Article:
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This section is about common antipatterns that are observed as part of the API proxies deployed on Apigee.
The good news is that each of these antipatterns can be clearly identified and rectified with appropriate good practices. Consequently, the APIs deployed on Apigee would serve their intended purpose and be more performant.
Summary of antipatterns
The following table lists the antipatterns in this section:
Download antipatterns eBook
In addition to the links above, you can also download the antipatterns in eBook format:
What is an antipattern?
Wikipedia defines a software antipattern as:
In software engineering, an anti-pattern is a pattern that may be commonly used but is ineffective and/or counterproductive in practice.
Simply put, an antipattern is something that the software allows it's "user" to do, but is something that may have adverse functional, serviceable, or performance impact.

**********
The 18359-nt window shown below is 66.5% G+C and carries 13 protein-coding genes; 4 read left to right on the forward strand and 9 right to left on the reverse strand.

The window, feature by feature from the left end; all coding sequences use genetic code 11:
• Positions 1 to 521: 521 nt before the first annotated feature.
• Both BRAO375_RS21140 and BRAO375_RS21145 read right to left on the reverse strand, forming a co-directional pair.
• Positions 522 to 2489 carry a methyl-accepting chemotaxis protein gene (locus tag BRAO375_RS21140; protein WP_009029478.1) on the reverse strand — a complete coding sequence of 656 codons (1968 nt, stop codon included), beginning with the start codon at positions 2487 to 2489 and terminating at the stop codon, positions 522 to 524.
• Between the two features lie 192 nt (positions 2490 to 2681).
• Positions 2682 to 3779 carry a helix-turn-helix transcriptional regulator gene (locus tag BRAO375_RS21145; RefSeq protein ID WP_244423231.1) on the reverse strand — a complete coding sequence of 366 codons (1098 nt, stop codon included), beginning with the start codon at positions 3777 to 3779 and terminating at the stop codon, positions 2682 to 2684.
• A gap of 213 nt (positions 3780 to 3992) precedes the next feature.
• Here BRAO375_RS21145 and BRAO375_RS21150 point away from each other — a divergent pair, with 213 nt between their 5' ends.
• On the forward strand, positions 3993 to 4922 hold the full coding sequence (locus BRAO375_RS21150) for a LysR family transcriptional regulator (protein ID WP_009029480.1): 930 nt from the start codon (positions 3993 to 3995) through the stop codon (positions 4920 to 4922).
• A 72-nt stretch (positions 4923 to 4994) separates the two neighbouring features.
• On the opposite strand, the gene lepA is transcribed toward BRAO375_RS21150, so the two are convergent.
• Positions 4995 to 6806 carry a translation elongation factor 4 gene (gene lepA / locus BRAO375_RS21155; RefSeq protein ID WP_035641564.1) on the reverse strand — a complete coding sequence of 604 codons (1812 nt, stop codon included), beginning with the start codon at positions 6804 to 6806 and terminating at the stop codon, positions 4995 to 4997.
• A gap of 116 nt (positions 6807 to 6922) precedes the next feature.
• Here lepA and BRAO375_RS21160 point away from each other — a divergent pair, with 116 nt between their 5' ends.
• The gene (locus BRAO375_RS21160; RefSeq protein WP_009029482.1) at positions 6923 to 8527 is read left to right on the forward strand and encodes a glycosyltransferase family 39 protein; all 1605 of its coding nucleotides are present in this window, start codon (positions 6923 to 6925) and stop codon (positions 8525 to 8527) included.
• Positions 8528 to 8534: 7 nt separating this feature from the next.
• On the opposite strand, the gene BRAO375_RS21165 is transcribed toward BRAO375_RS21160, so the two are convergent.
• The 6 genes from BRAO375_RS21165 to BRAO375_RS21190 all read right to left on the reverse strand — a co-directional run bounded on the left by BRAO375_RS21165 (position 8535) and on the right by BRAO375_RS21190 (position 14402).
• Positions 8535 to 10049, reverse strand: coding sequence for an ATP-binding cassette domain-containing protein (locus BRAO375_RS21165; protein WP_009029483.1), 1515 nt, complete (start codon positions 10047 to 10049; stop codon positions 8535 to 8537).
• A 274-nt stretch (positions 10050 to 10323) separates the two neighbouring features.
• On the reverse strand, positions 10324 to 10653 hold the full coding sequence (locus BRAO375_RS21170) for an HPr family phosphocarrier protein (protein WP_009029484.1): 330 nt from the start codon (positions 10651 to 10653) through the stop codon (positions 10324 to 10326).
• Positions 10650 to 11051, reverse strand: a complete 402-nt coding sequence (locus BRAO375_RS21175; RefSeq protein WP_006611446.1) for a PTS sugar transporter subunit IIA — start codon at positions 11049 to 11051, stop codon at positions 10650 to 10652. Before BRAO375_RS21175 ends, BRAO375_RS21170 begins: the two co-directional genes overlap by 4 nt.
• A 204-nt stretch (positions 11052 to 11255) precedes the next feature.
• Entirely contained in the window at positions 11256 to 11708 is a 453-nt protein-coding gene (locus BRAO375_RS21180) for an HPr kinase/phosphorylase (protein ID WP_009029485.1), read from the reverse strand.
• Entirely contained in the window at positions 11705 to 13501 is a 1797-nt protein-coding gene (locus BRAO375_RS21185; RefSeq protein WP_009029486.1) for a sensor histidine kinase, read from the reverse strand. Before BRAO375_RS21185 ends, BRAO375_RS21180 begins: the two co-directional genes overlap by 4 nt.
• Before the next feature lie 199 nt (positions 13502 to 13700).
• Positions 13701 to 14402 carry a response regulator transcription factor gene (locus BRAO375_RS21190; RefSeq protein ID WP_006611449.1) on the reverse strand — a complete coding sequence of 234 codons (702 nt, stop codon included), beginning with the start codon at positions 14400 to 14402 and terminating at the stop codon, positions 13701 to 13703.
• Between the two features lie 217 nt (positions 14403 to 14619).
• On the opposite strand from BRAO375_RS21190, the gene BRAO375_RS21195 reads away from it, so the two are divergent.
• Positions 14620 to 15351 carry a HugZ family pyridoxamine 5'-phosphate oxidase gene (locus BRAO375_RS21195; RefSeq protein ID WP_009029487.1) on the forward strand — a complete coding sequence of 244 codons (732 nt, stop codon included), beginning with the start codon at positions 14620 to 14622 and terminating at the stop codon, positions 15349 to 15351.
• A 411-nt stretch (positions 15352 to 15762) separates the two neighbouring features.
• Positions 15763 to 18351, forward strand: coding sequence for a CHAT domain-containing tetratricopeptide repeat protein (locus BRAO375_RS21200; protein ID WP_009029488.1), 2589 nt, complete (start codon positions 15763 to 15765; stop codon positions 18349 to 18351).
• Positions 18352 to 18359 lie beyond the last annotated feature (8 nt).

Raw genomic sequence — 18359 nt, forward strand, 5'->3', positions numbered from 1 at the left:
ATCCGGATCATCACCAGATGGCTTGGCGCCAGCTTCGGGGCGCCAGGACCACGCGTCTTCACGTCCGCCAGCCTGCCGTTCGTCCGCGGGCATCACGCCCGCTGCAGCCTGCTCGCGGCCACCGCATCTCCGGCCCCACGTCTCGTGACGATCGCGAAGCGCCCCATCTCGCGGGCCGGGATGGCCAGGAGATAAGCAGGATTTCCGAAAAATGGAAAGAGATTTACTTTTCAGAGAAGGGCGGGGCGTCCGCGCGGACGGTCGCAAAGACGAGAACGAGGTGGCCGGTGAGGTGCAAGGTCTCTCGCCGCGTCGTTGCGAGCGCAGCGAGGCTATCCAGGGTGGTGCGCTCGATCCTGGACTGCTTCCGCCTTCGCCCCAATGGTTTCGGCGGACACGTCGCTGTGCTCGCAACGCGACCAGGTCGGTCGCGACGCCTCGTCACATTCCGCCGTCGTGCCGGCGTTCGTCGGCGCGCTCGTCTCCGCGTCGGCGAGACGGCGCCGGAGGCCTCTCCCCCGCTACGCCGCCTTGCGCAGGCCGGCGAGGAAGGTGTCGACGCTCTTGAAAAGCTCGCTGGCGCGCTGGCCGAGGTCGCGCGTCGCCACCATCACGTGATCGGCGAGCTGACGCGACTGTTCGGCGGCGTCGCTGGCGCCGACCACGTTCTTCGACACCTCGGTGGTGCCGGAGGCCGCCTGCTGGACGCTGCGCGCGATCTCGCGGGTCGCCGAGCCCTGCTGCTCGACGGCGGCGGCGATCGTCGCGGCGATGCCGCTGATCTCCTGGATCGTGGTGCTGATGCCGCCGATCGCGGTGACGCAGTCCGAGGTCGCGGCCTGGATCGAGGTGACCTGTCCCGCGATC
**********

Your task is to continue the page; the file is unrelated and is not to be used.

For example, consider the omnipotent-sounding "God Class/Object".
In objected oriented parlance, a god class is a class that controls too many classes for a given application.
For example, consider an application with the following reference tree:
As the image illustrates, the god class uses and references too many classes.
The framework on which the application was developed does not prevent the creation of such a class, but it has many disadvantages, the primary ones being:
- Hard to maintain
- Single point of failure when the application runs
Consequently, creation of such a class should be avoided. It is an antipattern.
This section best serves Apigee developers as they progress through the lifecycle of designing and developing API proxies for their services. It should ideally be used as a reference guide during the API development lifecycle and during troubleshooting.